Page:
RDLRRRT member-at-large Art Bucklaw concurs. "At my library, entire mornings can transpire with not a single member of the public seen in some ranges of the bookstacks. Imagine that space devoted to computers, gaming, or conferencing, or simply to a good cup of coffee! We do our taxpayers no service by tying up expensive square footage with a medium no one uses or cares about," he observed. "Even Steve Jobs said 'people don't read anymore.' "

Ashton emphasized that there are now excellent alternative channels -- reading devices such as Kindle, Nook, and iPad, and inexpensive book lending services such as BookSwim -- available to the relatively few, representing an older and declining demographic, who still indulge in longform reading. "They can get more of what they want faster and cheaper through those channels, frankly, than through the public library," she remarked. "The public library has never been 'free.' Tax money is involved. Why not deploy that resource in the way our customers clearly want? Reading is moving in the direction of Twitter-size bites, and 'information' is whatever our users want it to be. These are just the kinds of activities we can support and promote with our computers, wifi, space, and tech savvy."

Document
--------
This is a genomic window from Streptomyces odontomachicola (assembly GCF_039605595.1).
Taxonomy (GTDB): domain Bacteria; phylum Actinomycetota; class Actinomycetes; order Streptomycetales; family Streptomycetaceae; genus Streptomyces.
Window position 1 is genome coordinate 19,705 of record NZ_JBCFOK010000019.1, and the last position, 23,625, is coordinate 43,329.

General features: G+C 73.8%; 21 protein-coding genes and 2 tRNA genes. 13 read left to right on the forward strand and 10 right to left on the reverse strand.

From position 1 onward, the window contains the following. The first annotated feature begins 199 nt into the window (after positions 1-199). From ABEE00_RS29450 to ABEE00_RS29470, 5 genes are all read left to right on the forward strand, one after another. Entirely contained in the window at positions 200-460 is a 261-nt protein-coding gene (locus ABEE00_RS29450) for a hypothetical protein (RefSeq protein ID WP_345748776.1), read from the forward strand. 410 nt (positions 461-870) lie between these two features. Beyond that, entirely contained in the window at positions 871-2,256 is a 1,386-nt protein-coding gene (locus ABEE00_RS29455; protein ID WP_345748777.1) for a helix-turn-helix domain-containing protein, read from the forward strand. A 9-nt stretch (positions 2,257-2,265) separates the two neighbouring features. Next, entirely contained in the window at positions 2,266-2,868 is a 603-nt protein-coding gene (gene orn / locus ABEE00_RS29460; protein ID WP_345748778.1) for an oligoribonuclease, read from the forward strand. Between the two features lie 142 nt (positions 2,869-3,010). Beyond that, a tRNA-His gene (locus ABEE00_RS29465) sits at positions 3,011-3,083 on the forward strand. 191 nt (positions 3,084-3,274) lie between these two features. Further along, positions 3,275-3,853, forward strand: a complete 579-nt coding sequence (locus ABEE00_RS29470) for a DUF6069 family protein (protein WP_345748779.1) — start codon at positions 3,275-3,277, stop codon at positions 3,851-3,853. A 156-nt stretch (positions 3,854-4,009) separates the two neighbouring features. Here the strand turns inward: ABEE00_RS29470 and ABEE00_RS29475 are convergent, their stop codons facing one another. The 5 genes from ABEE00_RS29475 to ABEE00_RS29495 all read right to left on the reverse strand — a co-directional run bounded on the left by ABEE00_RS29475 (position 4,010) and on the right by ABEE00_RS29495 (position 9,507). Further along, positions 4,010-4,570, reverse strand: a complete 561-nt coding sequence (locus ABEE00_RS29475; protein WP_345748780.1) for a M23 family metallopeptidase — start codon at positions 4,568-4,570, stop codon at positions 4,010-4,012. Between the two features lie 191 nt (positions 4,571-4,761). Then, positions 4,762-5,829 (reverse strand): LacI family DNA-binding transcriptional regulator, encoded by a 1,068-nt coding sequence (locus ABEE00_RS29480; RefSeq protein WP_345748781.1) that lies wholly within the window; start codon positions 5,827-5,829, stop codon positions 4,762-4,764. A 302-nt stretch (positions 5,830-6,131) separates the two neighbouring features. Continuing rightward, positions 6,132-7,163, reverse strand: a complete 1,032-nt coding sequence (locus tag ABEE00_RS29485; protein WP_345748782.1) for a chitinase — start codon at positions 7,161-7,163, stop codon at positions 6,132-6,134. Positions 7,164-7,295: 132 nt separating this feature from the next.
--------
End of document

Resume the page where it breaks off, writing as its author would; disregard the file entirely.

RDLRRRT's initial goal is the launching of several EPLOTs -- Experimental Prototype Libraries of Tomorrow -- around the United States. "We want to get a few libraries interested in the concept of completely clearing their facilities of books," Ashton stated. "RDLRRRT will assist the libraries in using the federal grants process to obtain funding for computers, wifi, game consoles, and coffee bars to fill the space once wasted on books."

"We are confident that the EPLOTs will see usage levels never before encountered in library service," Ravenswood asserted. "The EPLOTs will stand as proof-of-concept projects, and will serve notice as to just how relevant and -- may I say it? -- hip public libraries can be. Once they are book-free, the sky will be the limit."

I find this article interesting - while I agree people are reading less and listening more - MAYBE - the bookstores are awfully full when I go in with people reading and buying books - and many look under the age of 40 and quite trendy..............We certainly have more reference books than are necessary, and I firmly believe in weeding materials, "if in doubt, throw it out!" libraries as a generalization are not responsive to community needs - and some - not just ancient people - want books.......

Telecommuting by the Numbers#

Telecommuting by the Numbers#: "Telecommuting by the Numbers
What the U.S. could save if more people worked from home
By Max Chafkin | Apr 1, 2010"

Great article about the impact if people starting working from home..........I like the idea of telecommuting but also feel a bit of dread as it seems everything is moving to non-people contact - stay in your home - work, IM, watch youtube, and keep the DVR going.......

I really like this fact though - as someone who oftens gets caught in traffic........100 hours per person not spent commuting